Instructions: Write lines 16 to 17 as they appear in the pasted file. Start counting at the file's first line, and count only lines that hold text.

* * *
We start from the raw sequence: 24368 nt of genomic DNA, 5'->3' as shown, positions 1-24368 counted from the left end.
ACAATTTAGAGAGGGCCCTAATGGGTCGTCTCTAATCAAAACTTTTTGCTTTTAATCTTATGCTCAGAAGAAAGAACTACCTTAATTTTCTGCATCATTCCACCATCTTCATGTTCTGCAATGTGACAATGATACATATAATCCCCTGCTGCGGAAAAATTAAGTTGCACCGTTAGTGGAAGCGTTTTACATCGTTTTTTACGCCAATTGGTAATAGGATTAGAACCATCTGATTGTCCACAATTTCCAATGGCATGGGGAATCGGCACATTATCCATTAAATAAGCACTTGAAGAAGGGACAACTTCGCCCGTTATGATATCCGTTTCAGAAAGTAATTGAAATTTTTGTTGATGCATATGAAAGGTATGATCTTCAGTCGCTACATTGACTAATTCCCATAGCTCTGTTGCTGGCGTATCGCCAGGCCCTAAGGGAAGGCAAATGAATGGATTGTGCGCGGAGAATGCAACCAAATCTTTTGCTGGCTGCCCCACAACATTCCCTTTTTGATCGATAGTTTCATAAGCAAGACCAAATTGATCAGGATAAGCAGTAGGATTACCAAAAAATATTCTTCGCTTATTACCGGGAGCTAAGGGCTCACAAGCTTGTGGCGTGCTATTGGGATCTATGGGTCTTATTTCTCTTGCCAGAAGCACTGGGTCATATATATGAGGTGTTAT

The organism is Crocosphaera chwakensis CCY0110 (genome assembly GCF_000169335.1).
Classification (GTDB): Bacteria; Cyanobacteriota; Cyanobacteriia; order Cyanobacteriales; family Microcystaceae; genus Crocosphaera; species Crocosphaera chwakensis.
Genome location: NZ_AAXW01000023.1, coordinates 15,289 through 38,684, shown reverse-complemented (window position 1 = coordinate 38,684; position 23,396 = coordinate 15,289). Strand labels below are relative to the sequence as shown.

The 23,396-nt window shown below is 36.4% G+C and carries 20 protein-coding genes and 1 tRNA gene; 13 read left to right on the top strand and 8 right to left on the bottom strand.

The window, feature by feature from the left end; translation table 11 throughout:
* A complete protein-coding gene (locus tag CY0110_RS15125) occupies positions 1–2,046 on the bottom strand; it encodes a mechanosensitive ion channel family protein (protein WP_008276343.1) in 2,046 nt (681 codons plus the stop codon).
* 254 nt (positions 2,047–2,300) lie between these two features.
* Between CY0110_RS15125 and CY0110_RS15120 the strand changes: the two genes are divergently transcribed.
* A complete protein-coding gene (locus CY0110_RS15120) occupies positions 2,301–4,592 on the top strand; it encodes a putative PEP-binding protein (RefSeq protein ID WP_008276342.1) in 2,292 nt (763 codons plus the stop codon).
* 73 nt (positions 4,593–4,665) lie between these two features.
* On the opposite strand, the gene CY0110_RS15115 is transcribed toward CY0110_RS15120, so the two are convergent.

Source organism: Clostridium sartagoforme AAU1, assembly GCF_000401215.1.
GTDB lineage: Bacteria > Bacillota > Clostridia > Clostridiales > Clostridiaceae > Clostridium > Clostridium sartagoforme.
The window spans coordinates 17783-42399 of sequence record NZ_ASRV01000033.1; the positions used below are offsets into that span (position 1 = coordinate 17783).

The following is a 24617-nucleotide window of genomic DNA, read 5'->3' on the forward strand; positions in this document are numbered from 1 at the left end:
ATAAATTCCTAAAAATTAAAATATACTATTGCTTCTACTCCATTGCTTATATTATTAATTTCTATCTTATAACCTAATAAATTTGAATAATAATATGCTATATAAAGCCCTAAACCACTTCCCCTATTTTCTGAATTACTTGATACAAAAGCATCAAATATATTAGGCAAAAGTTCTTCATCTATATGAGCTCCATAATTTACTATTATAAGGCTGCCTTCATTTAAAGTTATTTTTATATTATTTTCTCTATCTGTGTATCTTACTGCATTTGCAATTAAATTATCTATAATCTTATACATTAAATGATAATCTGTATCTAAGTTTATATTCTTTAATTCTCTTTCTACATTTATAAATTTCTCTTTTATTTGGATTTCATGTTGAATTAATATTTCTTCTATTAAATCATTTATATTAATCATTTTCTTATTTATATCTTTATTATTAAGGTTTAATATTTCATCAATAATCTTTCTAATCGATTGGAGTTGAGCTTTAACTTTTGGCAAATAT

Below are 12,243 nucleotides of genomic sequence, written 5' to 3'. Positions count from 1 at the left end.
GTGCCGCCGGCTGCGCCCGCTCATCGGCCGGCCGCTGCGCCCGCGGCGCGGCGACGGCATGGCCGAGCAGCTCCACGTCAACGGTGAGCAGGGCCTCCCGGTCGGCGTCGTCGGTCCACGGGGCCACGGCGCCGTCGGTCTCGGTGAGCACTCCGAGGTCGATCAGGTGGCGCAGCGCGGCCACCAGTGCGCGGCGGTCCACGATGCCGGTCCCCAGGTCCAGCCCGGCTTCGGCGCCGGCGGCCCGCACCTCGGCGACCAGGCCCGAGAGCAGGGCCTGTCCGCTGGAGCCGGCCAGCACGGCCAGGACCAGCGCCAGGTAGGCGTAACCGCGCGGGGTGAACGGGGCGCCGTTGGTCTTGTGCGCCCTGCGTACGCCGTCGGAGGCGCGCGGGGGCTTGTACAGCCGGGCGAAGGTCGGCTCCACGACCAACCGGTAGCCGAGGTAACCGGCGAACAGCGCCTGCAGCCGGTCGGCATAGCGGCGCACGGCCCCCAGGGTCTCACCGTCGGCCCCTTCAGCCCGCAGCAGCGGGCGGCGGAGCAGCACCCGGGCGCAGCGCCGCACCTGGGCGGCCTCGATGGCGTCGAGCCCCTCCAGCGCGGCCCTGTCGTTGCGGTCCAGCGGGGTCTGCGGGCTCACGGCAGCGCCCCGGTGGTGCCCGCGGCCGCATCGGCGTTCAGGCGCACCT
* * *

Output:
The window spans coordinates 17783-42399 of sequence record NZ_ASRV01000033.1; the positions used below are offsets into that span (position 1 = coordinate 17783).

The following is a 24617-nucleotide window of genomic DNA, read 5'->3' on the forward strand; positions in this document are numbered from 1 at the left end: